Front Page Titles (by Subject) Self-Perfection - Literature of Liberty, January/March 1978, vol. 1, No. 1
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Self-Perfection - Leonard P. Liggio, Literature of Liberty, January/March 1978, vol. 1, No. 1 
Literature of Liberty: A Review of Contemporary Liberal Thought was published first by the Cato Institute (1978-1979) and later by the Institute for Humane Studies (1980-1982) under the editorial direction of Leonard P. Liggio.
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“Some Reflections on Political Nature: Conservative Theory Revisited.” Journal of Philosophy (USA), 72 (1975): 593–604.
Neither the utilitarian nor the contractarian branch of classical liberal moral philosophy can establish adequately traditional rights and liberties for Constitutional Democracy. What may be needed is a reinterpreted classical conservatism, rooted in Aristotle's political thought. This outlook may provide the philosophical foundations for a good state.
The primary concept for the conservative is the good man, the fully realized or actualized man. The good society is the society that fosters growth toward that maturity. It provides whatever is needed to actualize man. It minimizes opportunities for incompatible courses of development. As for natural man, he is an interesting mass of potential, nothing more; his rights and desires he will acquire only later—from his society. If the society is good, the rights and desires he will acquire will be those encouraging growth to full humanity.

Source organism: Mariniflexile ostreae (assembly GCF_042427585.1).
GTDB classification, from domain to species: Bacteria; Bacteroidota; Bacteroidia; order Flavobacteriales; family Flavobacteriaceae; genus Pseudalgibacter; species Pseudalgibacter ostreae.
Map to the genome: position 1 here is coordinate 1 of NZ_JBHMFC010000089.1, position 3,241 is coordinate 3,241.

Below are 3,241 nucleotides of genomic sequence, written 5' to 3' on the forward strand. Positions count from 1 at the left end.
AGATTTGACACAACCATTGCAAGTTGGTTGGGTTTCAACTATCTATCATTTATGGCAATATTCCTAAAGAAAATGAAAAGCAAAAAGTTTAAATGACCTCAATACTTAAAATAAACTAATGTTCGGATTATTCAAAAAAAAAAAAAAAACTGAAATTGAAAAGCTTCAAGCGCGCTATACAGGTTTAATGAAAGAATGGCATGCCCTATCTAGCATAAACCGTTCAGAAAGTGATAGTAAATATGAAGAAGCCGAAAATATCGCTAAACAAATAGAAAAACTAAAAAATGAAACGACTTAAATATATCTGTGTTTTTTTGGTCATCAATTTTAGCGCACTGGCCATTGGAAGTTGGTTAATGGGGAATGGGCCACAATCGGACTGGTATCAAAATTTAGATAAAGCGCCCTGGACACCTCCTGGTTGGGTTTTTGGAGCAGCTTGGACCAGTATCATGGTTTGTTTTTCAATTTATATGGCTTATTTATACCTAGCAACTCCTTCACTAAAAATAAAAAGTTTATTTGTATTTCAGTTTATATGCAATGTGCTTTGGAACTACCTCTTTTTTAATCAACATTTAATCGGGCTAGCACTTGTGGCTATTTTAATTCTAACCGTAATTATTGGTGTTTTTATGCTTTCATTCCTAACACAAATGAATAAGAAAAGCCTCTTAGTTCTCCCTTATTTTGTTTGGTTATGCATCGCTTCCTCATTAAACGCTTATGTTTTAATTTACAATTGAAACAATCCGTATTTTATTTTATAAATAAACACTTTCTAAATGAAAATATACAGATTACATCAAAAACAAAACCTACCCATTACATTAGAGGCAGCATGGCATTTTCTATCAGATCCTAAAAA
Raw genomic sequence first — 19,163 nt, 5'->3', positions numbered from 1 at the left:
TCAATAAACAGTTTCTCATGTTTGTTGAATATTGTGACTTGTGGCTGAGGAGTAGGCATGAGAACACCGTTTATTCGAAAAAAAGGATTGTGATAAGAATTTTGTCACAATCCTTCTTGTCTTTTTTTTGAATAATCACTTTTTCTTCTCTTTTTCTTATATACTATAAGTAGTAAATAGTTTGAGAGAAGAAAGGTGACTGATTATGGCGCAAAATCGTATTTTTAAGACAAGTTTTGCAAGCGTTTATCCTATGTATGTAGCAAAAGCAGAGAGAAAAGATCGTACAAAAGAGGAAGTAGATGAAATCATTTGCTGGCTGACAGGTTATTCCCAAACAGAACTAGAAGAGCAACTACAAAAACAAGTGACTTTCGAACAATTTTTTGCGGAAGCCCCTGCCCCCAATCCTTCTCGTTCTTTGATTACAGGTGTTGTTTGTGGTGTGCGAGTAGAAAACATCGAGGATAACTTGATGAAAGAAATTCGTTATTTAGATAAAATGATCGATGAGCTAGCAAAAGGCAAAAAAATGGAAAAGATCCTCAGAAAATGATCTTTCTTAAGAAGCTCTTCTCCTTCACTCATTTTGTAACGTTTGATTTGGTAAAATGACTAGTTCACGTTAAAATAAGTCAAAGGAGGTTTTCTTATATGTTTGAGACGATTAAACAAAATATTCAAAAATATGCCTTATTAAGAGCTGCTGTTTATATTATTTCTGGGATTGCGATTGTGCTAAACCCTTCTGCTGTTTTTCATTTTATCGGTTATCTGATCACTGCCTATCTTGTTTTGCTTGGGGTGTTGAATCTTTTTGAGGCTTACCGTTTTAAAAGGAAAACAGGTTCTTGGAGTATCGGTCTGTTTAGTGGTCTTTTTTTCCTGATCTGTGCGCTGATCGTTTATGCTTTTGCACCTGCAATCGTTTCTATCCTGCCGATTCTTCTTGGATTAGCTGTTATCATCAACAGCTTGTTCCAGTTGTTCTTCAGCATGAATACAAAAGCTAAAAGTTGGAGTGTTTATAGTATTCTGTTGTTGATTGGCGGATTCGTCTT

The liberal's theory contracts man into a civil society, whose only claim on the individual's duty is its consistency in providing the appointed benefits. Conservative theory, on the contrary, defends the proposition that tribal association necessarily precedes political, both psychologically and logically.
Tribal-peace theory of the origin and justification of the state posits a “state of nature” of independent agents, as does social-contract theory—but these agents are tribes, not individuals.
The good state, developing from the tribe, characteristically cherishes political dialogue and its prerequisite: the protection of traditional individual rights.
The classical conservative can thus give a coherent account of the good man and the good state or society, not as opposed, but as mutually reinforcing.